BRIEF DESCRIPTION OF THE INVENTION

An object of the invention is to provide an improved A/D converter. According to an aspect of the invention, there is provided a delta-sigma A/D converter, comprising: a D/A converter realized with a mixed-mode comb filter connected in a feedback loop from the output of the A/D converter to the input of the A/D converter, the D/A converter being configured to predistort a feedback signal, and an analogue filter at the input of the A/D converter, the analogue filter being configured to cancel the predistortion of the feedback signal.

According to another aspect of the invention, there is provided a method for improving the performance of a delta-sigma A/D converter, comprising: predistorting the signal of the feedback loop of the delta-sigma A/D converter with a D/A converter realized with a mixed-mode comb filter, and canceling the predistortion and filtering the input signal of the A/D converter with an analogue filter at the input of the A/D converter.

According to another aspect of the invention, there is provided an apparatus, having an analog signal as an input and one or more digital 1-bit or multibit signals as an output, comprising a first circuitry and a second circuitry connected in series; the first circuitry comprising a transconductance amplifier, and a switching arrangement and an impedance circuit connected in series, the input to the first circuitry being the analog signal; the second circuitry comprising a transconductance amplifier, and a switching arrangement connected in series, the input to the second circuitry being the output signal of the transconductance amplifier of the first circuitry; two delta-sigma A/D converters having at least two integrator stages, connected to the switching arrangement of the second circuitry; and two feedback mixed-mode D/A converters, whose inputs are connected to the output of the delta-sigma A/D converters and output between the switching arrangement and the impedance circuit of the first circuitry; the switching arrangement of the first circuitry being configured to switch the impedance of the impedance circuit of the first circuitry from base band to the local oscillator frequency, the second circuitry being configured to perform quadrature down-mixing from the local oscillator frequency to base band, and the switching arrangement and the impedance circuit of the first circuitry being configured to up-convert the signal from the two feedback mixed-mode D/A converters to the local oscillator frequency.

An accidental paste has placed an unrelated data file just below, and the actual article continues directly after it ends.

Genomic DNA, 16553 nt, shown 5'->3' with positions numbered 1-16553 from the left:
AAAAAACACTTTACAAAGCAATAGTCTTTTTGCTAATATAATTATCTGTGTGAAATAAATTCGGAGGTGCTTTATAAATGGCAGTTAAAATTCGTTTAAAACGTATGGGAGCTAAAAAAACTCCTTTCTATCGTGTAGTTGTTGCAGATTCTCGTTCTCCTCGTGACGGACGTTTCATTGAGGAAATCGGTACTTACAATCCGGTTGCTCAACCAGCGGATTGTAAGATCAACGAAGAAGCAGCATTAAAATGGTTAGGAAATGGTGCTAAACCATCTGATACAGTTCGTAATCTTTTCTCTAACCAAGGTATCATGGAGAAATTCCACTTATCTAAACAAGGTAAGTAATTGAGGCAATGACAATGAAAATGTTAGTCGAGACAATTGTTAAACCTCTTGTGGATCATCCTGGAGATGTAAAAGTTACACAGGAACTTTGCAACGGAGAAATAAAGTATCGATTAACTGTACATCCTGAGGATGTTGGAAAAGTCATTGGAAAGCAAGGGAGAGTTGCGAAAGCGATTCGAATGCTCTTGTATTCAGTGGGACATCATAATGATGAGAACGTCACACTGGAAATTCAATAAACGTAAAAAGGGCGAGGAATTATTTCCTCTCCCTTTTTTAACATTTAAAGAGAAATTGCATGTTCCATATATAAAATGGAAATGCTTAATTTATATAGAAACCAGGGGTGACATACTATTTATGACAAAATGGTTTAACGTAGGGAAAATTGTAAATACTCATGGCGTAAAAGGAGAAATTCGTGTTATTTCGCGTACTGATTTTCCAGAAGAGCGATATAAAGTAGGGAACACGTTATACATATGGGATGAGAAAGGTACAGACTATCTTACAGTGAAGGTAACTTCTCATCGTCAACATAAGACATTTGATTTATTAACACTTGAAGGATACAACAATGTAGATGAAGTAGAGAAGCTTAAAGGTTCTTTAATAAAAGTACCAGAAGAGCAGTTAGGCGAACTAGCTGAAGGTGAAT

The invention provides several advantages. For example, the base band implementation of the proposed delta sigma modulator can be utilized to enhance existing radio receiver implementations using multibit continuous-time delta sigma modulators by relaxing operational amplifier specifications and improving sensitivity to clock jitter while relaxing channel filtering requirements. It may be even possible to omit multibit feedback and dynamic element matching logic by utilizing inherently linear 1-bit or 1.5-bit A/D and D/A converters.

LIST OF DRAWINGS

In the following, the invention will be described in greater detail with reference to the embodiments and the accompanying drawings, in which

FIG. 1 illustrates an example of a prior art A/D converter realized with a delta sigma modulator;

FIGS. 2A, 2B and 2C illustrate examples of a receiver to which embodiments of the invention may be applied;

FIG. 2D illustrates an example of a delta-sigma modulator;

FIGS. 3A and 3B illustrate examples of a comb filter and integrator circuits;

FIG. 4 shows simulated transfer functions of a comb filter;